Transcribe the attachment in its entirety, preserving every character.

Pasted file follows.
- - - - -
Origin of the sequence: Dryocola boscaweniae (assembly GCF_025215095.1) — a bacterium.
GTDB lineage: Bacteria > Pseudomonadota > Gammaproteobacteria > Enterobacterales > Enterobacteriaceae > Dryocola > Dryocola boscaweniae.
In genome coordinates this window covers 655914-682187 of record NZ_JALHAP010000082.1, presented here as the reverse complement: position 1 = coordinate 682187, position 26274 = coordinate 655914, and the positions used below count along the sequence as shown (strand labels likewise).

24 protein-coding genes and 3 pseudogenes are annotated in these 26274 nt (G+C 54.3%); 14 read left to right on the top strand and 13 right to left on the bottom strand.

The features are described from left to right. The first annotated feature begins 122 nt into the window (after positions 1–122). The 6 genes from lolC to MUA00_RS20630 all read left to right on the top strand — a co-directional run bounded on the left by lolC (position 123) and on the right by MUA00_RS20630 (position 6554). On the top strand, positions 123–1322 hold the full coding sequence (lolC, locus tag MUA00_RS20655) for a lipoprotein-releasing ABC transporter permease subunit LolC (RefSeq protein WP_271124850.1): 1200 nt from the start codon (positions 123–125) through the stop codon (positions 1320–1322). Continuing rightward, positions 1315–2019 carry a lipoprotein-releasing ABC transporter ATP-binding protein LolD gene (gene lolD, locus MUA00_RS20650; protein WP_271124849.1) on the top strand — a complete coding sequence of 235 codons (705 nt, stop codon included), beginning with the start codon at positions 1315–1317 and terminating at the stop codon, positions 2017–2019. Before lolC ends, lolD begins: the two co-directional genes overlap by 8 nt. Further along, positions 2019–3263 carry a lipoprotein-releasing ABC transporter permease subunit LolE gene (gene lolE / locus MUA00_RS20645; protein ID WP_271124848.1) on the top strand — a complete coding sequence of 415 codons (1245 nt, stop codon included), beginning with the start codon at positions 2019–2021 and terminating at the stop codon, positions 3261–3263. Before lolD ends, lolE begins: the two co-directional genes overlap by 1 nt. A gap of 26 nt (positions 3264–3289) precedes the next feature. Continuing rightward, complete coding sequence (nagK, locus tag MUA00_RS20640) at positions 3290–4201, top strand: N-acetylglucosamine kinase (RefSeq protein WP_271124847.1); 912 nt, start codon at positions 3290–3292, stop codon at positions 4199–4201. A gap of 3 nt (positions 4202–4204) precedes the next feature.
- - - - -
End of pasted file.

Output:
Origin of the sequence: Dryocola boscaweniae (assembly GCF_025215095.1) — a bacterium.
GTDB lineage: Bacteria > Pseudomonadota > Gammaproteobacteria > Enterobacterales > Enterobacteriaceae > Dryocola > Dryocola boscaweniae.
In genome coordinates this window covers 655914-682187 of record NZ_JALHAP010000082.1, presented here as the reverse complement: position 1 = coordinate 682187, position 26274 = coordinate 655914, and the positions used below count along the sequence as shown (strand labels likewise).

24 protein-coding genes and 3 pseudogenes are annotated in these 26274 nt (G+C 54.3%); 14 read left to right on the top strand and 13 right to left on the bottom strand.

The features are described from left to right. The first annotated feature begins 122 nt into the window (after positions 1–122). The 6 genes from lolC to MUA00_RS20630 all read left to right on the top strand — a co-directional run bounded on the left by lolC (position 123) and on the right by MUA00_RS20630 (position 6554). On the top strand, positions 123–1322 hold the full coding sequence (lolC, locus tag MUA00_RS20655) for a lipoprotein-releasing ABC transporter permease subunit LolC (RefSeq protein WP_271124850.1): 1200 nt from the start codon (positions 123–125) through the stop codon (positions 1320–1322). Continuing rightward, positions 1315–2019 carry a lipoprotein-releasing ABC transporter ATP-binding protein LolD gene (gene lolD, locus MUA00_RS20650; protein WP_271124849.1) on the top strand — a complete coding sequence of 235 codons (705 nt, stop codon included), beginning with the start codon at positions 1315–1317 and terminating at the stop codon, positions 2017–2019. Before lolC ends, lolD begins: the two co-directional genes overlap by 8 nt. Further along, positions 2019–3263 carry a lipoprotein-releasing ABC transporter permease subunit LolE gene (gene lolE / locus MUA00_RS20645; protein ID WP_271124848.1) on the top strand — a complete coding sequence of 415 codons (1245 nt, stop codon included), beginning with the start codon at positions 2019–2021 and terminating at the stop codon, positions 3261–3263. Before lolD ends, lolE begins: the two co-directional genes overlap by 1 nt. A gap of 26 nt (positions 3264–3289) precedes the next feature. Continuing rightward, complete coding sequence (nagK, locus tag MUA00_RS20640) at positions 3290–4201, top strand: N-acetylglucosamine kinase (RefSeq protein WP_271124847.1); 912 nt, start codon at positions 3290–3292, stop codon at positions 4199–4201. A gap of 3 nt (positions 4202–4204) precedes the next feature.